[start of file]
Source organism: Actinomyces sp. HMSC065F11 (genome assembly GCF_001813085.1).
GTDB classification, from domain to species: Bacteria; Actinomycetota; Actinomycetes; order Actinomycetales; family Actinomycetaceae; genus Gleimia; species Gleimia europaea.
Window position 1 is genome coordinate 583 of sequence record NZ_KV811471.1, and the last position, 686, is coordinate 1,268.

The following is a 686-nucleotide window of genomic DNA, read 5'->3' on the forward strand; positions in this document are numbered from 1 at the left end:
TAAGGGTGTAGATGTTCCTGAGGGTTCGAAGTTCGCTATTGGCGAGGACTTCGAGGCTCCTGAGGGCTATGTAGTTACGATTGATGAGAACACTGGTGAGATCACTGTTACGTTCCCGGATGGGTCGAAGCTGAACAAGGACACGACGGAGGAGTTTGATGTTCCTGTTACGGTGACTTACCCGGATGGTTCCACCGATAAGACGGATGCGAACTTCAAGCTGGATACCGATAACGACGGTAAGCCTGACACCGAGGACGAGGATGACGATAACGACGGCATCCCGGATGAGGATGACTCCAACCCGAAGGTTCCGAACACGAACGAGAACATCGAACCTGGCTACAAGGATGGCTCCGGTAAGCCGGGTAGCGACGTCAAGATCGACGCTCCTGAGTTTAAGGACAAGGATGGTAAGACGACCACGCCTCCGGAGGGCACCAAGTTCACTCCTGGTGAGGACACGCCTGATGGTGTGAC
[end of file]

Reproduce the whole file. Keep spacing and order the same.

Source organism: Actinomyces sp. HMSC065F11 (genome assembly GCF_001813085.1).
GTDB classification, from domain to species: Bacteria; Actinomycetota; Actinomycetes; order Actinomycetales; family Actinomycetaceae; genus Gleimia; species Gleimia europaea.
Window position 1 is genome coordinate 583 of sequence record NZ_KV811471.1, and the last position, 686, is coordinate 1,268.

The following is a 686-nucleotide window of genomic DNA, read 5'->3' on the forward strand; positions in this document are numbered from 1 at the left end:
TAAGGGTGTAGATGTTCCTGAGGGTTCGAAGTTCGCTATTGGCGAGGACTTCGAGGCTCCTGAGGGCTATGTAGTTACGATTGATGAGAACACTGGTGAGATCACTGTTACGTTCCCGGATGGGTCGAAGCTGAACAAGGACACGACGGAGGAGTTTGATGTTCCTGTTACGGTGACTTACCCGGATGGTTCCACCGATAAGACGGATGCGAACTTCAAGCTGGATACCGATAACGACGGTAAGCCTGACACCGAGGACGAGGATGACGATAACGACGGCATCCCGGATGAGGATGACTCCAACCCGAAGGTTCCGAACACGAACGAGAACATCGAACCTGGCTACAAGGATGGCTCCGGTAAGCCGGGTAGCGACGTCAAGATCGACGCTCCTGAGTTTAAGGACAAGGATGGTAAGACGACCACGCCTCCGGAGGGCACCAAGTTCACTCCTGGTGAGGACACGCCTGATGGTGTGAC